overview map of business park improvements


Council unanimously approves design upgrades for business park

Having a design in-hand for infrastructure improvements at the Wichita Falls business park may make the properties at the site more desirable for potential new businesses.

Council approved Tuesday a resolution to amend the Wichita Falls Economic Development Corporation budget to include up to $1.5 million for design, engineering and geotechnical work related to possible infrastructure improvements at the park. City staff said they expect the design work to come in closer to $1 million.

This proposal is just the first step in potential infrastructure improvements at the WFEDC-owned business park and does not include the construction work itself. Should the council approve the expenditure, the next step is the WFEDC would seek to contract with a company for design and engineering services. The plans are estimated to be completed by spring 2021.

The WFEDC approved the budget amendment at their October meeting for the design work. The planned design includes extension and/or widening of Hammond Road, Fisher Road, Midwestern Parkway East along with water, sewer and drainage improvements.

More than 400 acres of undeveloped property

The business park has more than 400 acres of undeveloped property. The past few years have been a booming time for new industrial businesses choosing to come to Wichita Falls, said Wichita Falls Chamber of Commerce President/CEO Henry Florsheim.

With Pamlico Air moving into the old Stanley Tools building, Panda Biotech coming to the former Delphi structure and plans in the works for Clayton Homes to move into the former ATCO building, Florsheim said the city is essentially out of large, quality industrial buildings for new tenants.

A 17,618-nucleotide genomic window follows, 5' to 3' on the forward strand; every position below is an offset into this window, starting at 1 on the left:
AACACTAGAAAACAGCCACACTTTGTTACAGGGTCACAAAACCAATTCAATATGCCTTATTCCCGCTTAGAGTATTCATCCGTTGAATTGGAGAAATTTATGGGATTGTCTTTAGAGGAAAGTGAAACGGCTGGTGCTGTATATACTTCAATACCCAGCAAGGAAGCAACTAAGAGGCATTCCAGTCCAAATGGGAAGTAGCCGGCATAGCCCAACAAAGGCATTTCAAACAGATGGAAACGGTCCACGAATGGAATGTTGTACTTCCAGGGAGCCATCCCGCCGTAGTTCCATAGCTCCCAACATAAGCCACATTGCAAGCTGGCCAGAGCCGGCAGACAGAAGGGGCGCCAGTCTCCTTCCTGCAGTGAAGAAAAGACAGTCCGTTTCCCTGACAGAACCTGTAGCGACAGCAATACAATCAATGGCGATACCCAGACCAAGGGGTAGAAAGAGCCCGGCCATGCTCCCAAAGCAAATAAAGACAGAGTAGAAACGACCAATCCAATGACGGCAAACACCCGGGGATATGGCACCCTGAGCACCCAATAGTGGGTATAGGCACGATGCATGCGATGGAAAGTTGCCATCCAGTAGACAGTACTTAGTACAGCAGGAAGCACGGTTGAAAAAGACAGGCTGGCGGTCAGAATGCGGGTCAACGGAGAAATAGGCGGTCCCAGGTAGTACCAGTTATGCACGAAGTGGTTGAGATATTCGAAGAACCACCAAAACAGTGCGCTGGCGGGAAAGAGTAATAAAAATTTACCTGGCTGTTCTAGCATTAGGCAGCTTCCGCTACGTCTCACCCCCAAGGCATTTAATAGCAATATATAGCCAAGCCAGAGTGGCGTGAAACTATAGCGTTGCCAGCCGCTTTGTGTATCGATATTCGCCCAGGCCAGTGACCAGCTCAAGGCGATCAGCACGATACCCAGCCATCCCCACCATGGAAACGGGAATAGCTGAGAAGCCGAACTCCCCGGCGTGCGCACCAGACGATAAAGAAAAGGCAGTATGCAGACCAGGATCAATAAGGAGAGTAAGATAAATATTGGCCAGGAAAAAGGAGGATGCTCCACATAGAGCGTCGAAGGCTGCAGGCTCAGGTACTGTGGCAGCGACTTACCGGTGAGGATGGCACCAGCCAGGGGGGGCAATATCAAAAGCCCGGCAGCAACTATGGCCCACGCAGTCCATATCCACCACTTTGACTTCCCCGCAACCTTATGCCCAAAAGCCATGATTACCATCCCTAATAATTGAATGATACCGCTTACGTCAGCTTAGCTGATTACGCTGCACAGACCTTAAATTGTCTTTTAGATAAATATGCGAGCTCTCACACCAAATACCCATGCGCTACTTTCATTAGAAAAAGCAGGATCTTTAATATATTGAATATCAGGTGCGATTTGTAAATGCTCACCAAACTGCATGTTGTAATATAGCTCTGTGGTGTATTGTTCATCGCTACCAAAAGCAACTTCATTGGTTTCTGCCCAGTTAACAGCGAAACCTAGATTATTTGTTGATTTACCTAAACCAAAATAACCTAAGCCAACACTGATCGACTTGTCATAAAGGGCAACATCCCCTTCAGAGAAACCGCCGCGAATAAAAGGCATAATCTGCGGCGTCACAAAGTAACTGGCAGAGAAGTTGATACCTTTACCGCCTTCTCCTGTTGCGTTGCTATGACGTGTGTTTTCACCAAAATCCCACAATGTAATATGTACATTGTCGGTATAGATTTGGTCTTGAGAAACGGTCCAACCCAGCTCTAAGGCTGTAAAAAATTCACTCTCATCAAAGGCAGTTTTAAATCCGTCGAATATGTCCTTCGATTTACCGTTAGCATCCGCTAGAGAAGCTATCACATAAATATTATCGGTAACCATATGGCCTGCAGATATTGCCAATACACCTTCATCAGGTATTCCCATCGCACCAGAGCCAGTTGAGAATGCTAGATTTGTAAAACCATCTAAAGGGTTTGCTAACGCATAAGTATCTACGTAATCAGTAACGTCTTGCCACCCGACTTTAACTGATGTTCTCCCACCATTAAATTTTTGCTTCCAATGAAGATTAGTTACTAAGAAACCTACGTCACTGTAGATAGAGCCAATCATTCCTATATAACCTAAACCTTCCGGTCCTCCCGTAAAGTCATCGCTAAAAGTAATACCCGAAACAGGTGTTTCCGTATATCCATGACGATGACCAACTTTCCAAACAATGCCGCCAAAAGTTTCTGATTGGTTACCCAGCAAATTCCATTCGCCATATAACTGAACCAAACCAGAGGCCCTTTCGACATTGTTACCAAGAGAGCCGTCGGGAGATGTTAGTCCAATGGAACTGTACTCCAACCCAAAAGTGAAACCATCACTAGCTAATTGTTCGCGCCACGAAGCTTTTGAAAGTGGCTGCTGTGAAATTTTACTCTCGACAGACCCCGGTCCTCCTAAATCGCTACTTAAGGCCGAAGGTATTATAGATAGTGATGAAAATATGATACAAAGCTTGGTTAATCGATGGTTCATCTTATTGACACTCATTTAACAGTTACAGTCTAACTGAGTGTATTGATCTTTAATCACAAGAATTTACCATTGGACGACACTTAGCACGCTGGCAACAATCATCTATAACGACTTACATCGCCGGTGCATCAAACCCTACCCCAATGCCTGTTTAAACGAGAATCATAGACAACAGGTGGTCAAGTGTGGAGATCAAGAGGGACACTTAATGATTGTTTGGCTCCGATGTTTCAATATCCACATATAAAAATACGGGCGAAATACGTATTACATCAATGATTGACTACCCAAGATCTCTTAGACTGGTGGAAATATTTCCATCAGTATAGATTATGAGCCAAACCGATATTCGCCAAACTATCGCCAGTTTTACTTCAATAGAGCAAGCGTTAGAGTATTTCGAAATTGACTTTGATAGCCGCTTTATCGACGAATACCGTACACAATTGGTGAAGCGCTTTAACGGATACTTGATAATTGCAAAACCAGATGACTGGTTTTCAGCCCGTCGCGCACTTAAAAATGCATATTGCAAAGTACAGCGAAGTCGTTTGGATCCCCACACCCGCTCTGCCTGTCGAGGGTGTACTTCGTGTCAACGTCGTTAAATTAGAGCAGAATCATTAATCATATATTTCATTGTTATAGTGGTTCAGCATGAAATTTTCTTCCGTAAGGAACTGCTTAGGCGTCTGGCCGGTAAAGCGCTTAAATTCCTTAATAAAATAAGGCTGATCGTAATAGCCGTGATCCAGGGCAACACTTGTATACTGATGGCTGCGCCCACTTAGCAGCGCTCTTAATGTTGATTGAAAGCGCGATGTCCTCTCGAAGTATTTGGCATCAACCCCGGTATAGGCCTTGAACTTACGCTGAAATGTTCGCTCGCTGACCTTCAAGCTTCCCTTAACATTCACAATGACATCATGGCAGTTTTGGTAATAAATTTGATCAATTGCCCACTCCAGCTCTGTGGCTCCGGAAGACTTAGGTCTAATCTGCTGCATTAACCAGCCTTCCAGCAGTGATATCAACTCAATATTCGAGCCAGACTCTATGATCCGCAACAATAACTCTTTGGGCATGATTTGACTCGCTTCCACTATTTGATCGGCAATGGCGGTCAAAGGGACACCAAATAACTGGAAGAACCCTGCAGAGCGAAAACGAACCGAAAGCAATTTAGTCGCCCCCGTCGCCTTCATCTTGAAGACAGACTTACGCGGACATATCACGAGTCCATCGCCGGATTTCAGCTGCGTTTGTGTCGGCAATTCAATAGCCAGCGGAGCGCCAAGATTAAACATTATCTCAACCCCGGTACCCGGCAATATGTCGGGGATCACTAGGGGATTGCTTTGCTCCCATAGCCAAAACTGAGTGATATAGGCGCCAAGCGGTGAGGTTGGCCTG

The WFEDC and Chamber is now shifting focus on future growth of the business park. Florsheim said just in the past month, there have been three interested companies with two active prospects of coming to the city if there is a commitment to upgrade the roads and provide other infrastructure at the park.

Florsheim said if those two prospects come to the city, it could mean an additional 530 jobs created and $400 million in capital investment. More than 400 acres of the business park was formerly ranch land and has no through-streets or access to water and other utilities. The roads that are in place are not suitable for multiple trips of heavy trucks or machinery. Florsheim said while the interested businesses would pay for the construction of a building, the WFEDC would be committed to infrastructure work during a multi-phased process.

Project will not cost additional taxpayer dollars.

Including the design plan, the Public Works Department estimates the entire cost of the project including design and construction would be about $10.6 million. Florsheim said the project will not cost additional taxpayer dollars and would be funded through the portion of sales tax that is collected and allotted to the WFEDC (4A) for economic-investment projects like this. In order for growth at the business park, the infrastructure work needs to be completed at some point, he said. The design plan is something that can be completed now and kept on hand for whenever construction plans are needed.


With interest rates at a historic low, Florsheim said it is an excellent time for the WFEDC to get a bond for the debt at a low rate and pay it off over time. A rough estimate and timetable from the city shows road and utilities projects completed in at least three separate projects over 2021-2022, finishing in December 2022, if construction work began immediately following completion of the design plan. The WFEDC said having this design plan in place would improve the marketability of the park and improve its attractiveness to potential businesses. The WFEDC currently has approximately $5.5 million in unreserved fund balance for this and other economic-improvement related projects.

Council unanimously approved the resolution.

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